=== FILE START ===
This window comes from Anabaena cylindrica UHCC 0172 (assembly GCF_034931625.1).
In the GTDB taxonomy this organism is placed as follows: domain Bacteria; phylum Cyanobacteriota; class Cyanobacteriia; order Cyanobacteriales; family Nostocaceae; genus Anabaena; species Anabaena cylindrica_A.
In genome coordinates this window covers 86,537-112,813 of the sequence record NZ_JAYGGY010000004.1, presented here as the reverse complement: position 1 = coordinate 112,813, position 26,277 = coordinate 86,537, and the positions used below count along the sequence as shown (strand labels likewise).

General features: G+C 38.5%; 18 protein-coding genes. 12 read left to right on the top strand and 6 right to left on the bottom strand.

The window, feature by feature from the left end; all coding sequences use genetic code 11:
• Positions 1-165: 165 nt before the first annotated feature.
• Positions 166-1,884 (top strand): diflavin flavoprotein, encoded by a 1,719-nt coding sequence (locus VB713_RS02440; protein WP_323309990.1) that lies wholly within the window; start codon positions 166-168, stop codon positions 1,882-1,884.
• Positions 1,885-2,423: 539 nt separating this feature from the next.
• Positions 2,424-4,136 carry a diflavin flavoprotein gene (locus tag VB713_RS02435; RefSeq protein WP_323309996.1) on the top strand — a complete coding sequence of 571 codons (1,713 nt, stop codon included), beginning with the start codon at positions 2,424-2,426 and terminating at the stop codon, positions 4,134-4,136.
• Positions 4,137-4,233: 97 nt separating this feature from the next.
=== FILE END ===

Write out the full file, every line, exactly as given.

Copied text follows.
This window comes from Anabaena cylindrica UHCC 0172 (assembly GCF_034931625.1).
In the GTDB taxonomy this organism is placed as follows: domain Bacteria; phylum Cyanobacteriota; class Cyanobacteriia; order Cyanobacteriales; family Nostocaceae; genus Anabaena; species Anabaena cylindrica_A.
In genome coordinates this window covers 86,537-112,813 of the sequence record NZ_JAYGGY010000004.1, presented here as the reverse complement: position 1 = coordinate 112,813, position 26,277 = coordinate 86,537, and the positions used below count along the sequence as shown (strand labels likewise).

General features: G+C 38.5%; 18 protein-coding genes. 12 read left to right on the top strand and 6 right to left on the bottom strand.

The window, feature by feature from the left end; all coding sequences use genetic code 11:
• Positions 1-165: 165 nt before the first annotated feature.
• Positions 166-1,884 (top strand): diflavin flavoprotein, encoded by a 1,719-nt coding sequence (locus VB713_RS02440; protein WP_323309990.1) that lies wholly within the window; start codon positions 166-168, stop codon positions 1,882-1,884.
• Positions 1,885-2,423: 539 nt separating this feature from the next.
• Positions 2,424-4,136 carry a diflavin flavoprotein gene (locus tag VB713_RS02435; RefSeq protein WP_323309996.1) on the top strand — a complete coding sequence of 571 codons (1,713 nt, stop codon included), beginning with the start codon at positions 2,424-2,426 and terminating at the stop codon, positions 4,134-4,136.
• Positions 4,137-4,233: 97 nt separating this feature from the next.